Without the benefit of experience in running independent government operations in Central, city leaders looked to other municipalities with privatized services to form the basis of their own contract with CH2M Hill. And while the mayor and council speak highly of the company, they acknowledge that over time, shortcomings in the contract emerged.
Residents and developers began complaining that permit fees charged by CH2M Hill were too high and not in line with comparably sized communities. Nor could permits be obtained online. The issue of the fees became particularly heated during the last election.
The contract also was structured in such a way that the firm was required to provide crews to work a certain number of days per year, rather than complete specified projects like grass cutting, ditch maintenance and road repairs, regardless of how many man-hours were needed.
Top executives with the ability to make critical decisions were based in Colorado or Atlanta, and sometimes they took a day or two to reach. The city engineer and the grant writer also were based out of town.
And last spring, the Central City News sued CH2M Hill over the release of public records. A district judge decided in favor of CH2M Hill, but the case is on appeal and the newspaper won the coveted Freedom of Information Award from the Louisiana Press Association for its fight.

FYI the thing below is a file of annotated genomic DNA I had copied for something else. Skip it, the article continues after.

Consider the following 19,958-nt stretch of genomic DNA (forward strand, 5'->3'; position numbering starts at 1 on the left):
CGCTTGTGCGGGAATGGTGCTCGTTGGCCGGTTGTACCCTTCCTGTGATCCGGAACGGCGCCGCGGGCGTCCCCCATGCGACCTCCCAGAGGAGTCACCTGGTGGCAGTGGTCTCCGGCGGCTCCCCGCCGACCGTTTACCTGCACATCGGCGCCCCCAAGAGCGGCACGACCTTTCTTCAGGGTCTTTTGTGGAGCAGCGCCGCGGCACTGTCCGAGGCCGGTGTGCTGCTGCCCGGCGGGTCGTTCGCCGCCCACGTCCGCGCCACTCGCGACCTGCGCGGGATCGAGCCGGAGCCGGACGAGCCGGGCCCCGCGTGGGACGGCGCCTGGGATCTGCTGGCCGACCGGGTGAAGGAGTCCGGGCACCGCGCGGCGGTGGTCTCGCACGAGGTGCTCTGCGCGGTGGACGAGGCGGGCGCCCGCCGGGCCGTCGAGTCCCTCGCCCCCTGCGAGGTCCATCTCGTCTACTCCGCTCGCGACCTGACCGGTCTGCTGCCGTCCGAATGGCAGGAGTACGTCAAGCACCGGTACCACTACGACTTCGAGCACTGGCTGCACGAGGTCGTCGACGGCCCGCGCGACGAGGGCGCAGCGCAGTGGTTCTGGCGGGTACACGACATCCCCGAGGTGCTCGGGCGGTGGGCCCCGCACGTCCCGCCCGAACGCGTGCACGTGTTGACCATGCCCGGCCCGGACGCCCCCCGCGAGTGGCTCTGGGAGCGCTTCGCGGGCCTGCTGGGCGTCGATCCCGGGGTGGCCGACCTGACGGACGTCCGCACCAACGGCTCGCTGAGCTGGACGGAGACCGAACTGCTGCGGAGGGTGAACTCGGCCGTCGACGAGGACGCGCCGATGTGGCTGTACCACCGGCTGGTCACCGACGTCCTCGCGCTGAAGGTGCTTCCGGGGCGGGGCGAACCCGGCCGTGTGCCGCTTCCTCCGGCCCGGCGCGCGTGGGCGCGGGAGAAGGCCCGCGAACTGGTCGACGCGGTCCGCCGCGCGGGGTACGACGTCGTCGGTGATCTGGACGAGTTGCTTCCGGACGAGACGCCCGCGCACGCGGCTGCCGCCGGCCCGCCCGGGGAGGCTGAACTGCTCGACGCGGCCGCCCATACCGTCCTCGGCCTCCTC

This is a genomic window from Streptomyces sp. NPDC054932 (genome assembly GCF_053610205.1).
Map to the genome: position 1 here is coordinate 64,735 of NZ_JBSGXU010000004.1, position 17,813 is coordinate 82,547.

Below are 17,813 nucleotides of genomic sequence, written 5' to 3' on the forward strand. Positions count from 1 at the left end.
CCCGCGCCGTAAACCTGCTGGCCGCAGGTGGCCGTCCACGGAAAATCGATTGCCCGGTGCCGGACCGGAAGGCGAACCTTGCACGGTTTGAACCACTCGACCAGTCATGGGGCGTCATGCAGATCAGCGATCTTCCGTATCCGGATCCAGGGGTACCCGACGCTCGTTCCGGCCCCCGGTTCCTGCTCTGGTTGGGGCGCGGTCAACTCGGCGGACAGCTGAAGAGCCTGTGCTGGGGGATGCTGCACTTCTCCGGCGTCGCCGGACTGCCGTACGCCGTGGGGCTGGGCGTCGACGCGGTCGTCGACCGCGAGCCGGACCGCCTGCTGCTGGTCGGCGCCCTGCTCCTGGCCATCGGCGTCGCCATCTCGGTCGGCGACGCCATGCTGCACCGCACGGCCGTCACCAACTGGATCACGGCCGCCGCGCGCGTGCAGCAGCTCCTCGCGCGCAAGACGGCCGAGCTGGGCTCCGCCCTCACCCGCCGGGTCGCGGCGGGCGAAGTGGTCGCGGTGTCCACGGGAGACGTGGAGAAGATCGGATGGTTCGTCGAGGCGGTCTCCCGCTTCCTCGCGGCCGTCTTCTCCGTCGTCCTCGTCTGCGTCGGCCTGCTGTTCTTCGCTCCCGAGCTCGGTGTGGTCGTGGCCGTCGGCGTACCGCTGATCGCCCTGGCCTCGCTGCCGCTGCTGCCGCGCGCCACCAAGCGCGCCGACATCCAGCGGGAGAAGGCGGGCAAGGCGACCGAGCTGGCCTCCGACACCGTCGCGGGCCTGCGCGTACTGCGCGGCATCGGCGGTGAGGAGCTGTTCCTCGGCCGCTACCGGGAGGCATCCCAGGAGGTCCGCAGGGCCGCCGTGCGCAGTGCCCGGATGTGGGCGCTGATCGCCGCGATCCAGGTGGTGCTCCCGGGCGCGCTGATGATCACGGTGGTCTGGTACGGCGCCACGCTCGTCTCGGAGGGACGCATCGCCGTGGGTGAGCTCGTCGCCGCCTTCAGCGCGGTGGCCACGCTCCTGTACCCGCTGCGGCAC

“Nobody can fault the contractor,” DeJohn says. “We had some growing pains.”
Even so, the city last month ousted CH2M Hill and hired the nonprofit Institute for Building Technology & Safety to provide city services.
Months after winning a tough reelection fight last year, Mayor Shelton “Mac” Watts assembled a committee of 21 councilmen, business leaders and residents to decide what Central needed in a new city services contract. Subcommittees focused on key areas: general services, public works, planning and zoning, permitting, and code enforcement.
Then a nine-member committee representing the larger group acted as a selection committee to review qualifications and proposals of the four companies that competed for the contract.
“They spent hours and hours breaking the contract down, figuring out what sort of things we needed to continue, things we didn’t need, things we needed to add,” Watts says. “I can’t say enough about the work they did.”